# Tagged: exam

## Problem 299

Find the inverse matrix of
$A=\begin{bmatrix} 1 & 1 & 2 \\ 0 &0 &1 \\ 1 & 0 & 1 \end{bmatrix}$ if it exists. If you think there is no inverse matrix of $A$, then give a reason.

(The Ohio State University, Linear Algebra Midterm Exam Problem)

## Problem 298

Let
$\mathbf{v}_1=\begin{bmatrix} 1 \\ 5 \\ -1 \end{bmatrix}, \mathbf{v}_2=\begin{bmatrix} 1 \\ 4 \\ 3 \end{bmatrix}, \mathbf{v}_3=\begin{bmatrix} 1 \\ 2 \\ 1 \end{bmatrix}, \mathbf{b}=\begin{bmatrix} 2 \\ 13 \\ 6 \end{bmatrix}.$ Express the vector $\mathbf{b}$ as a linear combination of the vector $\mathbf{v}_1, \mathbf{v}_2, \mathbf{v}_3$.

(The Ohio State University, Linear Algebra Midterm Exam Problem)

## Problem 297

Let $A, B, C$ be the following $3\times 3$ matrices.
$A=\begin{bmatrix} 1 & 2 & 3 \\ 4 &5 &6 \\ 7 & 8 & 9 \end{bmatrix}, B=\begin{bmatrix} 1 & 0 & 1 \\ 0 &3 &0 \\ 1 & 0 & 5 \end{bmatrix}, C=\begin{bmatrix} -1 & 0\ & 1 \\ 0 &5 &6 \\ 3 & 0 & 1 \end{bmatrix}.$ Then compute and simplify the following expression.
$(A^{\trans}-B)^{\trans}+C(B^{-1}C)^{-1}.$

(The Ohio State University, Linear Algebra Midterm Exam Problem)

## Problem 296

Solve the following system of linear equations and give the vector form for the general solution.
\begin{align*}
x_1 -x_3 -2x_5&=1 \\
x_2+3x_3-x_5 &=2 \\
2x_1 -2x_3 +x_4 -3x_5 &= 0
\end{align*}

(The Ohio State University, linear algebra midterm exam problem)

## Problem 295

Determine all possibilities for the number of solutions of each of the system of linear equations described below.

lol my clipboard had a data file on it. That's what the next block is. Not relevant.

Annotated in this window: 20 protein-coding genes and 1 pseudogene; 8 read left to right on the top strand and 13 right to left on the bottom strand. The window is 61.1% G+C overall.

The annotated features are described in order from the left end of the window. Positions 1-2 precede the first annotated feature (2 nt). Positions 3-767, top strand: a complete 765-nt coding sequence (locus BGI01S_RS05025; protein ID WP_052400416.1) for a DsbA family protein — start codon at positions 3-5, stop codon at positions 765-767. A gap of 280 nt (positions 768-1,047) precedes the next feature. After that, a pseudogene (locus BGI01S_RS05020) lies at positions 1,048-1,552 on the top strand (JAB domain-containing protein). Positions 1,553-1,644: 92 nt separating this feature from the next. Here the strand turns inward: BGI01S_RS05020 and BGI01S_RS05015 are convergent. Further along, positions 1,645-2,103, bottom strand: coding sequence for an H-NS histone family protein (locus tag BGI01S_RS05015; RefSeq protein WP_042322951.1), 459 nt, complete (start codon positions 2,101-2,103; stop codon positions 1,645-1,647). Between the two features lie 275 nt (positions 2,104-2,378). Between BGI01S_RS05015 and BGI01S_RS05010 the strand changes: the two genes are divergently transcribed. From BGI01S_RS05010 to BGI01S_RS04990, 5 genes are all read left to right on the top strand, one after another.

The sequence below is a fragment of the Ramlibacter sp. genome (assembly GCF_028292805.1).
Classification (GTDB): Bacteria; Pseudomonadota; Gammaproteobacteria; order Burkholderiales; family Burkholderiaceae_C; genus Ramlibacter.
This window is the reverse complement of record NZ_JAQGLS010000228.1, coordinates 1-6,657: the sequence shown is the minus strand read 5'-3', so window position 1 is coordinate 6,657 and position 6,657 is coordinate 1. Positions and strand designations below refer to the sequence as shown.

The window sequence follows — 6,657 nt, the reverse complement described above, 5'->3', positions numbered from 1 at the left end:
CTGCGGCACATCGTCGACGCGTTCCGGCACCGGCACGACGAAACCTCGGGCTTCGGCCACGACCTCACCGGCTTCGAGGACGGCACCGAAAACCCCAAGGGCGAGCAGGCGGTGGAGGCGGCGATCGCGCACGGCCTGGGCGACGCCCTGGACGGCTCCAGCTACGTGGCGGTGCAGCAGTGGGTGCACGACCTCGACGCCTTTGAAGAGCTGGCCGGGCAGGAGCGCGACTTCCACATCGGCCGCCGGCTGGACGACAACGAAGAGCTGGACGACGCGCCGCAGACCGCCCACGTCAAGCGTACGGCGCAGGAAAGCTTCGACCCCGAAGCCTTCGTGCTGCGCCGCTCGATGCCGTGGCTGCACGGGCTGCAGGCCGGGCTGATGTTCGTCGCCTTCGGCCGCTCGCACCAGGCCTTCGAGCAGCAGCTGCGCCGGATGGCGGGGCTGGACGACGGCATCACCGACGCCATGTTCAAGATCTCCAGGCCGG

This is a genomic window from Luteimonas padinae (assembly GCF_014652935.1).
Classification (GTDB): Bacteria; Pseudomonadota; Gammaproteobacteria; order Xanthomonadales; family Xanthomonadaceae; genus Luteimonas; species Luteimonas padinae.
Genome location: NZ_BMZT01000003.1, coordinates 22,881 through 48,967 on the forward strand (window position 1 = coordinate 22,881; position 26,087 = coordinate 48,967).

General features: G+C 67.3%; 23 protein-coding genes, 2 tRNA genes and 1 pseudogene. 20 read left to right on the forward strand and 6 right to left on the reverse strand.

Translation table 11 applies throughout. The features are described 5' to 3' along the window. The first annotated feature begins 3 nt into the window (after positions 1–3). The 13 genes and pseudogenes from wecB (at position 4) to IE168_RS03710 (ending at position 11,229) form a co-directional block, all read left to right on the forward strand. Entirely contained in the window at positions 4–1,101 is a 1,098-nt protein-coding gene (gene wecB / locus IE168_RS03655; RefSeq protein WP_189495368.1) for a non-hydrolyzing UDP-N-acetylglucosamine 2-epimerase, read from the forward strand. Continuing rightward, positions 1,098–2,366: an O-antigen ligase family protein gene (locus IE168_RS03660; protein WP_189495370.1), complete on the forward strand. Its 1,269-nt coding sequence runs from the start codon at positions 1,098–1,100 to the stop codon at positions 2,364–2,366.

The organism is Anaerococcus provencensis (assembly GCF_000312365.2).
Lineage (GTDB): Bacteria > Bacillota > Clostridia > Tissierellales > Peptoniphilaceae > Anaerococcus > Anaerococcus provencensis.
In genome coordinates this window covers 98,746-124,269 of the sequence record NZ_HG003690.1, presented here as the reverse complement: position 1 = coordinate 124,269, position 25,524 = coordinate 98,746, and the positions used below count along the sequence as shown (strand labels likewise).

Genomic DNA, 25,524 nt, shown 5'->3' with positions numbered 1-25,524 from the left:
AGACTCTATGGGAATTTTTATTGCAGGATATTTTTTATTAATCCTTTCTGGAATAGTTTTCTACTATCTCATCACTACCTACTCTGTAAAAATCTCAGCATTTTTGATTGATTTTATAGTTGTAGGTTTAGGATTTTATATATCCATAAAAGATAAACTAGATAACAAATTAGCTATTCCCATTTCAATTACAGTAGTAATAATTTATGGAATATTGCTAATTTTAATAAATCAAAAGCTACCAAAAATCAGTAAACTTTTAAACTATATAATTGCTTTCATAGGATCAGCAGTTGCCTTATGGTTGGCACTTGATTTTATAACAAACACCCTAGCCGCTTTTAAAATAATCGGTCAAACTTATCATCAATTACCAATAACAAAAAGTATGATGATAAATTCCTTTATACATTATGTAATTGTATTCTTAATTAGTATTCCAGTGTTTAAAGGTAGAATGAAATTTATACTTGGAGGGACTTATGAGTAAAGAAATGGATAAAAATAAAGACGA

(a) A system of $5$ equations in $3$ unknowns and it has $x_1=0, x_2=-3, x_3=1$ as a solution.

(b) A homogeneous system of $5$ equations in $4$ unknowns and the rank of the system is $4$.

(The Ohio State University, Linear Algebra Midterm Exam Problem)

## Problem 265

For a real number $a$, consider $2\times 2$ matrices $A, P, Q$ satisfying the following five conditions.

1. $A=aP+(a+1)Q$
2. $P^2=P$
3. $Q^2=Q$
4. $PQ=O$
5. $QP=O$,

where $O$ is the $2\times 2$ zero matrix.
Then do the following problems.

(a) Prove that $(P+Q)A=A$.

(b) Suppose $a$ is a positive real number and let
$A=\begin{bmatrix} a & 0\\ 1& a+1 \end{bmatrix}.$ Then find all matrices $P, Q$ satisfying conditions (1)-(5).

(c) Let $n$ be an integer greater than $1$. For any integer $k$, $2\leq k \leq n$, we define the matrix
$A_k=\begin{bmatrix} k & 0\\ 1& k+1 \end{bmatrix}.$ Then calculate and simplify the matrix product
$A_nA_{n-1}A_{n-2}\cdots A_2.$

(Tokyo University Entrance Exam 2007)

## Problem 235

Suppose that a real symmetric matrix $A$ has two distinct eigenvalues $\alpha$ and $\beta$.